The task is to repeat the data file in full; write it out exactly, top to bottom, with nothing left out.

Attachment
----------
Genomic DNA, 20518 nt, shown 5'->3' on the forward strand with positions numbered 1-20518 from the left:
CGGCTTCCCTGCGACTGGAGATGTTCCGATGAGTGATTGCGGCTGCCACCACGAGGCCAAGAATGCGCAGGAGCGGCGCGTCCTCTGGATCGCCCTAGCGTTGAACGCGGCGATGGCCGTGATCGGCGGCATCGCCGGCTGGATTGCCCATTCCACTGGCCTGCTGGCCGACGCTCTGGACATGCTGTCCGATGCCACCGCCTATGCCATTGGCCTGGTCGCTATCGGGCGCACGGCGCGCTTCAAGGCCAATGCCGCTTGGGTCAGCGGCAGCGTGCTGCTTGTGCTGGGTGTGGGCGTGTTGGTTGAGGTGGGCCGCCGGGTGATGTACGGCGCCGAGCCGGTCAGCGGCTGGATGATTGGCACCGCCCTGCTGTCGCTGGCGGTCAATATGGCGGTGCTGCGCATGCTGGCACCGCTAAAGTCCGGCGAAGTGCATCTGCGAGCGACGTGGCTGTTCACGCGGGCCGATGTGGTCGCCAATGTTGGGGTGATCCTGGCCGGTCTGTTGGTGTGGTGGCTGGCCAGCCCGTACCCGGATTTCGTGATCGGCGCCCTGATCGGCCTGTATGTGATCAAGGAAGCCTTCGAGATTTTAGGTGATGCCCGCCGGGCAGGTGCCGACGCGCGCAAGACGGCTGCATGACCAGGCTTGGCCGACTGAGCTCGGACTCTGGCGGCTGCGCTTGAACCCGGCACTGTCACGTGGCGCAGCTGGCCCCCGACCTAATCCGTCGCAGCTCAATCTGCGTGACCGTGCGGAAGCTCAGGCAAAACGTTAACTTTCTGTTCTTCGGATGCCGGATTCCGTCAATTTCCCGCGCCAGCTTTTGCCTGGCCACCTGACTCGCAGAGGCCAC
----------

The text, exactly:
Genomic DNA, 20518 nt, shown 5'->3' on the forward strand with positions numbered 1-20518 from the left:
CGGCTTCCCTGCGACTGGAGATGTTCCGATGAGTGATTGCGGCTGCCACCACGAGGCCAAGAATGCGCAGGAGCGGCGCGTCCTCTGGATCGCCCTAGCGTTGAACGCGGCGATGGCCGTGATCGGCGGCATCGCCGGCTGGATTGCCCATTCCACTGGCCTGCTGGCCGACGCTCTGGACATGCTGTCCGATGCCACCGCCTATGCCATTGGCCTGGTCGCTATCGGGCGCACGGCGCGCTTCAAGGCCAATGCCGCTTGGGTCAGCGGCAGCGTGCTGCTTGTGCTGGGTGTGGGCGTGTTGGTTGAGGTGGGCCGCCGGGTGATGTACGGCGCCGAGCCGGTCAGCGGCTGGATGATTGGCACCGCCCTGCTGTCGCTGGCGGTCAATATGGCGGTGCTGCGCATGCTGGCACCGCTAAAGTCCGGCGAAGTGCATCTGCGAGCGACGTGGCTGTTCACGCGGGCCGATGTGGTCGCCAATGTTGGGGTGATCCTGGCCGGTCTGTTGGTGTGGTGGCTGGCCAGCCCGTACCCGGATTTCGTGATCGGCGCCCTGATCGGCCTGTATGTGATCAAGGAAGCCTTCGAGATTTTAGGTGATGCCCGCCGGGCAGGTGCCGACGCGCGCAAGACGGCTGCATGACCAGGCTTGGCCGACTGAGCTCGGACTCTGGCGGCTGCGCTTGAACCCGGCACTGTCACGTGGCGCAGCTGGCCCCCGACCTAATCCGTCGCAGCTCAATCTGCGTGACCGTGCGGAAGCTCAGGCAAAACGTTAACTTTCTGTTCTTCGGATGCCGGATTCCGTCAATTTCCCGCGCCAGCTTTTGCCTGGCCACCTGACTCGCAGAGGCCAC